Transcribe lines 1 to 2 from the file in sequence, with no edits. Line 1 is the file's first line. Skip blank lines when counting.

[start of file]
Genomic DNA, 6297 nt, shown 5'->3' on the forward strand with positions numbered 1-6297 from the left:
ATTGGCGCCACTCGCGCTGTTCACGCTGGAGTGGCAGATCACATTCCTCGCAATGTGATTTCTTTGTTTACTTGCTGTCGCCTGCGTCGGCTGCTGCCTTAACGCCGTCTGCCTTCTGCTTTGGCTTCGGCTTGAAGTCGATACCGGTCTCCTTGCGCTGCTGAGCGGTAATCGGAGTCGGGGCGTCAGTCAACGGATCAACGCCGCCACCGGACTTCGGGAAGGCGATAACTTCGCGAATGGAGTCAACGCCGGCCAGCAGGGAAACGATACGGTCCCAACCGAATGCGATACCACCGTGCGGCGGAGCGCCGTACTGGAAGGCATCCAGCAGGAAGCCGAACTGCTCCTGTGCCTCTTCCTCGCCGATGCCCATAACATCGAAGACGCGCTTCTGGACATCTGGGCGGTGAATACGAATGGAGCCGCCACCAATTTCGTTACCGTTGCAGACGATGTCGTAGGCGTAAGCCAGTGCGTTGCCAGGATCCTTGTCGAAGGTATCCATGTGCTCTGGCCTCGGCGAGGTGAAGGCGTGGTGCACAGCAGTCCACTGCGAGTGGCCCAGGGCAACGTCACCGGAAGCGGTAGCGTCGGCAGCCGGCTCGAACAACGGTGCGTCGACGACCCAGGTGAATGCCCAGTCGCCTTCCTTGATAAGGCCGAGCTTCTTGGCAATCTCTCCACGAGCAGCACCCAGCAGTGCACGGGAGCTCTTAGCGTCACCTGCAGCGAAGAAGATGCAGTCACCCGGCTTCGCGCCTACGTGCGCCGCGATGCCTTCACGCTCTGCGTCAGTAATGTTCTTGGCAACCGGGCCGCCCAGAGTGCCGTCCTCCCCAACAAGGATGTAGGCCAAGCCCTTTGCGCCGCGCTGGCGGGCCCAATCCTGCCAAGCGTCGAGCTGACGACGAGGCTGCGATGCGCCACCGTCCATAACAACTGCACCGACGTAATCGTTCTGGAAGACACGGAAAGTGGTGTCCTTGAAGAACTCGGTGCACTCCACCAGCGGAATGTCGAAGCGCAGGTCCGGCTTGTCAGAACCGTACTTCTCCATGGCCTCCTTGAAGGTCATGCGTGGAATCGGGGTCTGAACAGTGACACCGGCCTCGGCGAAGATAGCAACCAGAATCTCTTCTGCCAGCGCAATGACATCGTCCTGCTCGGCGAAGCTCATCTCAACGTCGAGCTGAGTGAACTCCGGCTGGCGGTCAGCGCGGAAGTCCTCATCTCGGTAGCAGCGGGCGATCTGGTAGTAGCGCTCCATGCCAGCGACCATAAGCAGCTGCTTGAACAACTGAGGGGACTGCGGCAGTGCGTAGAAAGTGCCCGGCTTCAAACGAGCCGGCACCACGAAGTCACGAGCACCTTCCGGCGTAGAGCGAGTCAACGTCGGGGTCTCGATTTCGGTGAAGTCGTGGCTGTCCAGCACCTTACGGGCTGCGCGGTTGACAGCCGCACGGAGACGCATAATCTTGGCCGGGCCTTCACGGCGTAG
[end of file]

Genomic DNA, 6297 nt, shown 5'->3' on the forward strand with positions numbered 1-6297 from the left:
ATTGGCGCCACTCGCGCTGTTCACGCTGGAGTGGCAGATCACATTCCTCGCAATGTGATTTCTTTGTTTACTTGCTGTCGCCTGCGTCGGCTGCTGCCTTAACGCCGTCTGCCTTCTGCTTTGGCTTCGGCTTGAAGTCGATACCGGTCTCCTTGCGCTGCTGAGCGGTAATCGGAGTCGGGGCGTCAGTCAACGGATCAACGCCGCCACCGGACTTCGGGAAGGCGATAACTTCGCGAATGGAGTCAACGCCGGCCAGCAGGGAAACGATACGGTCCCAACCGAATGCGATACCACCGTGCGGCGGAGCGCCGTACTGGAAGGCATCCAGCAGGAAGCCGAACTGCTCCTGTGCCTCTTCCTCGCCGATGCCCATAACATCGAAGACGCGCTTCTGGACATCTGGGCGGTGAATACGAATGGAGCCGCCACCAATTTCGTTACCGTTGCAGACGATGTCGTAGGCGTAAGCCAGTGCGTTGCCAGGATCCTTGTCGAAGGTATCCATGTGCTCTGGCCTCGGCGAGGTGAAGGCGTGGTGCACAGCAGTCCACTGCGAGTGGCCCAGGGCAACGTCACCGGAAGCGGTAGCGTCGGCAGCCGGCTCGAACAACGGTGCGTCGACGACCCAGGTGAATGCCCAGTCGCCTTCCTTGATAAGGCCGAGCTTCTTGGCAATCTCTCCACGAGCAGCACCCAGCAGTGCACGGGAGCTCTTAGCGTCACCTGCAGCGAAGAAGATGCAGTCACCCGGCTTCGCGCCTACGTGCGCCGCGATGCCTTCACGCTCTGCGTCAGTAATGTTCTTGGCAACCGGGCCGCCCAGAGTGCCGTCCTCCCCAACAAGGATGTAGGCCAAGCCCTTTGCGCCGCGCTGGCGGGCCCAATCCTGCCAAGCGTCGAGCTGACGACGAGGCTGCGATGCGCCACCGTCCATAACAACTGCACCGACGTAATCGTTCTGGAAGACACGGAAAGTGGTGTCCTTGAAGAACTCGGTGCACTCCACCAGCGGAATGTCGAAGCGCAGGTCCGGCTTGTCAGAACCGTACTTCTCCATGGCCTCCTTGAAGGTCATGCGTGGAATCGGGGTCTGAACAGTGACACCGGCCTCGGCGAAGATAGCAACCAGAATCTCTTCTGCCAGCGCAATGACATCGTCCTGCTCGGCGAAGCTCATCTCAACGTCGAGCTGAGTGAACTCCGGCTGGCGGTCAGCGCGGAAGTCCTCATCTCGGTAGCAGCGGGCGATCTGGTAGTAGCGCTCCATGCCAGCGACCATAAGCAGCTGCTTGAACAACTGAGGGGACTGCGGCAGTGCGTAGAAAGTGCCCGGCTTCAAACGAGCCGGCACCACGAAGTCACGAGCACCTTCCGGCGTAGAGCGAGTCAACGTCGGGGTCTCGATTTCGGTGAAGTCGTGGCTGTCCAGCACCTTACGGGCTGCGCGGTTGACAGCCGCACGGAGACGCATAATCTTGGCCGGGCCTTCACGGCGTAG